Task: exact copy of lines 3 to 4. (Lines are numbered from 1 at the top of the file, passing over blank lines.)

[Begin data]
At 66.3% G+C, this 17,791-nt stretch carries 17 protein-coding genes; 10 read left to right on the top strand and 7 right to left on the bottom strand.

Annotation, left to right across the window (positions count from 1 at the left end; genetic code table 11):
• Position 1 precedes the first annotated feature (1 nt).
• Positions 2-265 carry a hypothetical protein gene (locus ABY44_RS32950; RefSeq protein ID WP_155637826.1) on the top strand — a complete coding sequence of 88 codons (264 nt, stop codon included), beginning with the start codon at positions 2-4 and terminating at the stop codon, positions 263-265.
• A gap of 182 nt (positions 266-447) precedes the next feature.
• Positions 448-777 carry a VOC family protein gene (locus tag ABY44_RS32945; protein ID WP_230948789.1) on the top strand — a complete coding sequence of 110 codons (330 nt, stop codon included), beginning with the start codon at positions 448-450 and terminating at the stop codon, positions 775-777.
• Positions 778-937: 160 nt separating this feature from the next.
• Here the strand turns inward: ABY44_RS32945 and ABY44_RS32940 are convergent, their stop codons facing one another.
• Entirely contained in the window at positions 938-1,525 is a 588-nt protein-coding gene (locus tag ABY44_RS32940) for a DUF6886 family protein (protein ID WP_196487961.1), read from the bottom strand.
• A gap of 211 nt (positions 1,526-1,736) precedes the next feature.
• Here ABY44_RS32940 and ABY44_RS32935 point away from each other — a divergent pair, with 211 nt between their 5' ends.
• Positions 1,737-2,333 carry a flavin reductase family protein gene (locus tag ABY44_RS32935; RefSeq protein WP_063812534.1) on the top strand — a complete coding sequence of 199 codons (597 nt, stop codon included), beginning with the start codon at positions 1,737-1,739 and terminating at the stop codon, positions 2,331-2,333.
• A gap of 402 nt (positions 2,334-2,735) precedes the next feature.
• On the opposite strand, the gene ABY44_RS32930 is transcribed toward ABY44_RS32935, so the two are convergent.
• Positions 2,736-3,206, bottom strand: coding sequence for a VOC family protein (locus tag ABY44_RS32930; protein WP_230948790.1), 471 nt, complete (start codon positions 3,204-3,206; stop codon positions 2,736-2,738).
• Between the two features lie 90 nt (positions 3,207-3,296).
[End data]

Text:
• Position 1 precedes the first annotated feature (1 nt).
• Positions 2-265 carry a hypothetical protein gene (locus ABY44_RS32950; RefSeq protein ID WP_155637826.1) on the top strand — a complete coding sequence of 88 codons (264 nt, stop codon included), beginning with the start codon at positions 2-4 and terminating at the stop codon, positions 263-265.